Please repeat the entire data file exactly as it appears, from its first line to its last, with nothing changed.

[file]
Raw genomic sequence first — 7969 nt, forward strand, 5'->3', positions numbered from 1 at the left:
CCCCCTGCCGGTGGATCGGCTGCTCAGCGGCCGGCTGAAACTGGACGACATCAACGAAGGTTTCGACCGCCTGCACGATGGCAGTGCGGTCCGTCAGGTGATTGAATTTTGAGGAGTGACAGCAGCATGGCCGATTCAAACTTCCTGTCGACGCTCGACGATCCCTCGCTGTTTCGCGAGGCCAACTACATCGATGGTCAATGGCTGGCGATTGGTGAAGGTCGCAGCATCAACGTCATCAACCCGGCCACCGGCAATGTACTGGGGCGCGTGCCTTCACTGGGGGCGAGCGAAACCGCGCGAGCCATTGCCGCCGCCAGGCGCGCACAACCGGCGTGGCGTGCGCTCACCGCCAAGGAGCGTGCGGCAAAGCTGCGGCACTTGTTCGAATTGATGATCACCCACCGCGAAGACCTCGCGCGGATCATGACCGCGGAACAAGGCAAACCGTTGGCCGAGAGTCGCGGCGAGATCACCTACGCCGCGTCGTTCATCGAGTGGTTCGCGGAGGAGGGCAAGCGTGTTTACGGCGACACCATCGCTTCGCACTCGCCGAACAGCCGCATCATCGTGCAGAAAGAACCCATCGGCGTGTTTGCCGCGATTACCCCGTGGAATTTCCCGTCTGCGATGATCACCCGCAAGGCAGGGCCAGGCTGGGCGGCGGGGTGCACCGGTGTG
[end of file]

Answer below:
Raw genomic sequence first — 7969 nt, forward strand, 5'->3', positions numbered from 1 at the left:
CCCCCTGCCGGTGGATCGGCTGCTCAGCGGCCGGCTGAAACTGGACGACATCAACGAAGGTTTCGACCGCCTGCACGATGGCAGTGCGGTCCGTCAGGTGATTGAATTTTGAGGAGTGACAGCAGCATGGCCGATTCAAACTTCCTGTCGACGCTCGACGATCCCTCGCTGTTTCGCGAGGCCAACTACATCGATGGTCAATGGCTGGCGATTGGTGAAGGTCGCAGCATCAACGTCATCAACCCGGCCACCGGCAATGTACTGGGGCGCGTGCCTTCACTGGGGGCGAGCGAAACCGCGCGAGCCATTGCCGCCGCCAGGCGCGCACAACCGGCGTGGCGTGCGCTCACCGCCAAGGAGCGTGCGGCAAAGCTGCGGCACTTGTTCGAATTGATGATCACCCACCGCGAAGACCTCGCGCGGATCATGACCGCGGAACAAGGCAAACCGTTGGCCGAGAGTCGCGGCGAGATCACCTACGCCGCGTCGTTCATCGAGTGGTTCGCGGAGGAGGGCAAGCGTGTTTACGGCGACACCATCGCTTCGCACTCGCCGAACAGCCGCATCATCGTGCAGAAAGAACCCATCGGCGTGTTTGCCGCGATTACCCCGTGGAATTTCCCGTCTGCGATGATCACCCGCAAGGCAGGGCCAGGCTGGGCGGCGGGGTGCACCGGTGTG